, Volume 1, Issue 2, pp 127–154 | Cite as

Culture and collective argumentation

  • Max Miller


What are the mechanisms underlying the reproduction and change of collective beliefs? The paper suggests that a productive and promising approach for dealing with this question can be found in ontogenetic and cross-cultural studies on ‘collective argumentations and belief systems’; this is illustrated with regard to moral beliefs: After a short discussion of the rationality/relativity issue in cultural anthropology some basic elements of a conceptual framework for the empirical study of collective argumentations are outlined. A few empirical case studies are summarized; the results deliver some empirical evidence to the assumption that as the ‘logic of collective argumentations’ develops in children and adolescent there will be different and increasingly more complex constraints on the kinds of basic moral beliefs that can be collectively accepted. Most importantly, as children approach adolescence they may have acquired a ‘logic of argumentation’ which makes possible a collectively valid distinction between the ‘is’ and the ‘ought’ of some disputed particular moral issue. A comparison with a land litigation among Trobriands (Papua New Guinea) shows that the ‘logic of argumentation’ and the corresponding basic moral beliefs of Trobriands very much resemble the ‘logic of argumentation’ and moral rationality standards of (German) adolescents.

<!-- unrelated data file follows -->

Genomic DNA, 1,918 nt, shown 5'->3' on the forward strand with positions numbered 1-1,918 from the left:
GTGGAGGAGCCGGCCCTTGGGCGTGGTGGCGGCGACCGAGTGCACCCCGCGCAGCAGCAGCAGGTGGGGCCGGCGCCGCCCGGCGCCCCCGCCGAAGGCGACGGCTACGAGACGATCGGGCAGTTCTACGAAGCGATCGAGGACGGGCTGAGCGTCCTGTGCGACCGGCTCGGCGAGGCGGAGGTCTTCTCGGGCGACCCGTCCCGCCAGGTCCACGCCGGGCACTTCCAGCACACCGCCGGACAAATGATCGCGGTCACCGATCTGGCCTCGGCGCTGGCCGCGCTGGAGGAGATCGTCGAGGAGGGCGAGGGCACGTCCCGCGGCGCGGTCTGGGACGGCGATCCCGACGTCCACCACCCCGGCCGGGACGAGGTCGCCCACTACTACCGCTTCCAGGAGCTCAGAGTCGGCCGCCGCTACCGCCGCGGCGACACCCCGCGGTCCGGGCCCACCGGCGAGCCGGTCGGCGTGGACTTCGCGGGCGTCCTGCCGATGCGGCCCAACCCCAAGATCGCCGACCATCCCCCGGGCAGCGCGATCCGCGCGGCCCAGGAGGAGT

Key words

Collective argumentation moral dilemmas child development litigation cross-cultural studies social interaction 


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Copyright information

© D. Reidel Publishing Company 1987

Authors and Affiliations

  • Max Miller
    • 1
  1. 1.Starnberg-SöckingF.R.G.

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